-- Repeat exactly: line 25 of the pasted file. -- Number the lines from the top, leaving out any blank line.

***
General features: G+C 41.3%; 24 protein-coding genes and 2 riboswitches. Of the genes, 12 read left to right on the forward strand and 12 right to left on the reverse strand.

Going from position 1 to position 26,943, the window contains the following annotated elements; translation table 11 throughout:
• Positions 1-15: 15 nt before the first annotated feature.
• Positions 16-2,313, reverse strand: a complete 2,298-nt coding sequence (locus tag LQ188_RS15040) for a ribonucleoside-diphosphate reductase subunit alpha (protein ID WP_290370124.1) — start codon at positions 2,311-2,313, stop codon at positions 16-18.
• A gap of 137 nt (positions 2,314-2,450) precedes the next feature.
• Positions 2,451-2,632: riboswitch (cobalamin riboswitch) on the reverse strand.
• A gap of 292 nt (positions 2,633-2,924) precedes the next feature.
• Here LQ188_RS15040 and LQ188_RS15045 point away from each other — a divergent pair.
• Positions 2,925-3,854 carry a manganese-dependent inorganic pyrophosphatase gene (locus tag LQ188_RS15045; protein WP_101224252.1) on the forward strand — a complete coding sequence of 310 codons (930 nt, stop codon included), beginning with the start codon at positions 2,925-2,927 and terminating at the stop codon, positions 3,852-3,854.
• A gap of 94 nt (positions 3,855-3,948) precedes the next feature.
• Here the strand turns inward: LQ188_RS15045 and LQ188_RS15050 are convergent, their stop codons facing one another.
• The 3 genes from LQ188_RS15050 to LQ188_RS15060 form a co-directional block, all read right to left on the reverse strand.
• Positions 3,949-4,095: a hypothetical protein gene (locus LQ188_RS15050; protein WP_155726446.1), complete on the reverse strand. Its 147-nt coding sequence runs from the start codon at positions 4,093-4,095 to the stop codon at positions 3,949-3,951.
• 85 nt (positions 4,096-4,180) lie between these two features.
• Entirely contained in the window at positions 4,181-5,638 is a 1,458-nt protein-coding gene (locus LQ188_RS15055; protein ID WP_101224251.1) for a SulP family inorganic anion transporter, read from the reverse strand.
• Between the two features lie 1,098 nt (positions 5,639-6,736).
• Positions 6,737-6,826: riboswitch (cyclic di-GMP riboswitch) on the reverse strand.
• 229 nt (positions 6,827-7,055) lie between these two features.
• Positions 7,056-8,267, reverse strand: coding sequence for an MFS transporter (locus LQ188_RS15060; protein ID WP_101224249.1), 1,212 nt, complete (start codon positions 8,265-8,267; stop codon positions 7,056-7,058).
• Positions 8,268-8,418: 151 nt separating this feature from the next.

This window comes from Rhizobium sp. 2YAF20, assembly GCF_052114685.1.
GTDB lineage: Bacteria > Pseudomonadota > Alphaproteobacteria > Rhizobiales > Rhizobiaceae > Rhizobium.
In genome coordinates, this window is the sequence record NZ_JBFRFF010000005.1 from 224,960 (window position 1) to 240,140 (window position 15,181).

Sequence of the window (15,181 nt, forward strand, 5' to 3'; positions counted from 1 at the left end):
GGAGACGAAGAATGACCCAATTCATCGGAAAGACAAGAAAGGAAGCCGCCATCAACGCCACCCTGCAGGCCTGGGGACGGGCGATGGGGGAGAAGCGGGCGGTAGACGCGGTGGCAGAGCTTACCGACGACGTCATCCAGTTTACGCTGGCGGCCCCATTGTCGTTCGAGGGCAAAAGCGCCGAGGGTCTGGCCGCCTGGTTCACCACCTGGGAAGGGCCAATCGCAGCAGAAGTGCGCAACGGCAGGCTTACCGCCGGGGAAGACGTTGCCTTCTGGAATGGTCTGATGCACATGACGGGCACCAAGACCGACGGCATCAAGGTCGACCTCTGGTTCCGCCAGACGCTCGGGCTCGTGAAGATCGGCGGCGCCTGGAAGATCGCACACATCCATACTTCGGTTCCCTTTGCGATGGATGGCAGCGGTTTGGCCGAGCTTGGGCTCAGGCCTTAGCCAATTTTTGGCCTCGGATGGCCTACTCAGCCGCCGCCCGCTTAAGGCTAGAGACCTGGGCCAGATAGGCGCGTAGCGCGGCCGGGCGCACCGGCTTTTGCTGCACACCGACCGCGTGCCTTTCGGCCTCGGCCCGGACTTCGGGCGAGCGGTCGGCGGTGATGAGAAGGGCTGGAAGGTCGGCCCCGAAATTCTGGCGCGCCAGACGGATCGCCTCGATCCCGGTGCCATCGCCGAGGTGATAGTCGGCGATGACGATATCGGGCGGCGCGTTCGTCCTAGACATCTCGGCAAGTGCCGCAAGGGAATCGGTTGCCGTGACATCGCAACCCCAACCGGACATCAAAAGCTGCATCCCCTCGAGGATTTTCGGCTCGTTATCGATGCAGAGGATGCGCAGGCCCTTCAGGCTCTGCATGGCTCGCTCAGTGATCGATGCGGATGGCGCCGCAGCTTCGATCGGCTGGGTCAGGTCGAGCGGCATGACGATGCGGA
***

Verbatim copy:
GGAGACGAAGAATGACCCAATTCATCGGAAAGACAAGAAAGGAAGCCGCCATCAACGCCACCCTGCAGGCCTGGGGACGGGCGATGGGGGAGAAGCGGGCGGTAGACGCGGTGGCAGAGCTTACCGACGACGTCATCCAGTTTACGCTGGCGGCCCCATTGTCGTTCGAGGGCAAAAGCGCCGAGGGTCTGGCCGCCTGGTTCACCACCTGGGAAGGGCCAATCGCAGCAGAAGTGCGCAACGGCAGGCTTACCGCCGGGGAAGACGTTGCCTTCTGGAATGGTCTGATGCACATGACGGGCACCAAGACCGACGGCATCAAGGTCGACCTCTGGTTCCGCCAGACGCTCGGGCTCGTGAAGATCGGCGGCGCCTGGAAGATCGCACACATCCATACTTCGGTTCCCTTTGCGATGGATGGCAGCGGTTTGGCCGAGCTTGGGCTCAGGCCTTAGCCAATTTTTGGCCTCGGATGGCCTACTCAGCCGCCGCCCGCTTAAGGCTAGAGACCTGGGCCAGATAGGCGCGTAGCGCGGCCGGGCGCACCGGCTTTTGCTGCACACCGACCGCGTGCCTTTCGGCCTCGGCCCGGACTTCGGGCGAGCGGTCGGCGGTGATGAGAAGGGCTGGAAGGTCGGCCCCGAAATTCTGGCGCGCCAGACGGATCGCCTCGATCCCGGTGCCATCGCCGAGGTGATAGTCGGCGATGACGATATCGGGCGGCGCGTTCGTCCTAGACATCTCGGCAAGTGCCGCAAGGGAATCGGTTGCCGTGACATCGCAACCCCAACCGGACATCAAAAGCTGCATCCCCTCGAGGATTTTCGGCTCGTTATCGATGCAGAGGATGCGCAGGCCCTTCAGGCTCTGCATGGCTCGCTCAGTGATCGATGCGGATGGCGCCGCAGCTTCGATCGGCTGGGTCAGGTCGAGCGGCATGACGATGCGGA